The Strange History and Legend of the Moran Moor
Extract Six. Survival, then Discovery
Consider the spiders web, that sublime creation that balances purpose and practicality with elegant and beauteous perfection. A simple wave of the hand through the intricately woven core reduces the seeming indestructible form to a mere smattering of wispy threads hanging tattered from the construct’s foundations. So it is with history, just as easily pushed aside and all but erased by those with the means and the will to bend truth and reimagine circumstances to their own persuasions and prejudices. However, to paraphrase Conan Doyle’s greatest creation the indomitable Sherlock Holmes, it is possible from the smallest drop of water to deduce the existence of the Nile or Zambezi without ever having seen them.
Imagine if you will the meeting of two utterly lost souls for the first time. One a princess of legendary beauty, fresh, innocent, to date untouched any man, forced through circumstance to accept an arranged marriage for the simple expediency of ongoing inter-tribal peace, the other an unkempt and socially awkward young mariner, unaccustomed to the sight, sound and smell of any women not of the lowest and meanest dispositions, let alone one quite capable of tearing his still beating heart from his chest and capturing it forever within her magical aura.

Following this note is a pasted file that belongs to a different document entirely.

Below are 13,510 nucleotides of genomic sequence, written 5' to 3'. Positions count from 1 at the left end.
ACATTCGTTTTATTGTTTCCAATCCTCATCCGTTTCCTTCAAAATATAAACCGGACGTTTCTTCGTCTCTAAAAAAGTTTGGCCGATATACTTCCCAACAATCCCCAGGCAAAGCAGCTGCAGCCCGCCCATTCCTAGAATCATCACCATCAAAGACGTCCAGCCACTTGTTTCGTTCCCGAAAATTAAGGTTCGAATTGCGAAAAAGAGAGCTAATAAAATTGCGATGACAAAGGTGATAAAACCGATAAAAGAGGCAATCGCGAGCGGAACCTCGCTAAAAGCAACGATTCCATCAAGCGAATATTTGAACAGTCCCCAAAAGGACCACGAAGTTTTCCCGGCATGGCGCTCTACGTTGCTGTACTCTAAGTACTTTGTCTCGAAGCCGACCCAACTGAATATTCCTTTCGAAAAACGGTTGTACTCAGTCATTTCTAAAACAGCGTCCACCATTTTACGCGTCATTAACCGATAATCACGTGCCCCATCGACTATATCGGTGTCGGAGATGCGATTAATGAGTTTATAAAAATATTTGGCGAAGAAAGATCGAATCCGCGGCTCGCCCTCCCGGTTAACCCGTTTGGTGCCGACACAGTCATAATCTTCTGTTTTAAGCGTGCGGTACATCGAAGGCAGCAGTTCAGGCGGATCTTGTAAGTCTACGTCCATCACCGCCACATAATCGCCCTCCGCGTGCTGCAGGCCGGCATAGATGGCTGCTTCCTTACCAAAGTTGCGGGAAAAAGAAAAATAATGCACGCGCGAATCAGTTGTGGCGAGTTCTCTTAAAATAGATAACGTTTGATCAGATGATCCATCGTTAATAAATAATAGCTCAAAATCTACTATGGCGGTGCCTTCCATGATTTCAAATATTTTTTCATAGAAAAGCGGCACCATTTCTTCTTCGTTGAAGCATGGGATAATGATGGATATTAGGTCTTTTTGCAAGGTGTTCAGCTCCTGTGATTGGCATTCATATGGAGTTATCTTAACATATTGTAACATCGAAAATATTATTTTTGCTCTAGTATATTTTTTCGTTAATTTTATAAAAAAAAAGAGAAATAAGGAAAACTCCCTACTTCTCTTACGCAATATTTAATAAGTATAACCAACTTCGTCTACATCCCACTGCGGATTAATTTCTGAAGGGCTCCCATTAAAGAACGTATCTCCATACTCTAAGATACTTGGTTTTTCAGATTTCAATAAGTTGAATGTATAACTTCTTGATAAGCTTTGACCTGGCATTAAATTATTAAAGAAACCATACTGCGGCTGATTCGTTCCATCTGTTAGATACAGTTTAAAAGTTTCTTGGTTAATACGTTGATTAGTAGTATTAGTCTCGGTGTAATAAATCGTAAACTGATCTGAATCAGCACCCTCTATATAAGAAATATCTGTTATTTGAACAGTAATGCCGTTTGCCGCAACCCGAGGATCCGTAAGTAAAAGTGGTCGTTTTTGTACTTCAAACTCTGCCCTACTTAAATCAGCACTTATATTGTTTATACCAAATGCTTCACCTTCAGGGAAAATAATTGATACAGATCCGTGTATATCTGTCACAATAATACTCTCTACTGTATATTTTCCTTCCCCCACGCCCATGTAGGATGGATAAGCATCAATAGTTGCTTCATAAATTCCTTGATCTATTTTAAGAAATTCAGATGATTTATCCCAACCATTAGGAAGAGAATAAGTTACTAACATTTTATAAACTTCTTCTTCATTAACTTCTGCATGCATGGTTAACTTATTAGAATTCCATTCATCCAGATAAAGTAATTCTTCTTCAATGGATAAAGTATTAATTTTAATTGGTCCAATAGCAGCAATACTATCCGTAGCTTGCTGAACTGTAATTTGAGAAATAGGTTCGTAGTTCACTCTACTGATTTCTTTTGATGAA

Čəse’lqeel’č’ first encountered Julien Lasalle-Bargossa laying upon a volcanic sand covered beach exactly where the fierce tide had deposited him naked but for some tattered bellbottomed matelot trousers, his upper sun baked torso wet and shimmering like the skin of some strange and as yet unidentified species of sea creature. His oddly scarified features were topped with a mass of matted jet black curls reminiscent of the wild feathering of a rain soaked raven, his muscles hard and still starkly defined even at this low ebb of physical condition, the very essence of all that could be imagined to bring an impressionable but virginal maiden to a sudden realization of her aching need and overwhelming desires. For her part Čəse’lqeel’č’ was hardly the physical beauty so often portrayed in Western art, her figure was well rounded as was societally expected, exactly the shape considered perfect for child bearing, keeping her spouse warm and happy at night and the physical demands made daily upon even a prospective chieftain’s wife. Dressed in a mix of gaily patterned fabrics, deer skin and fur she wore upon her head the large woven reed sun hat so atypical of her tribal heritage.
Julien opened his eyelids to see her form standing above him, shading his face from the glare from a sun high in a bright blue shy. He was at once transfixed, if not already a mute any words would have dried like slaked lime in his salt parched throat. Čəse’lqeel’č’ bent downwards and positioned a water skin to his chapped lips. Julien swallowed long and hard, fast drowning in her almond eyes.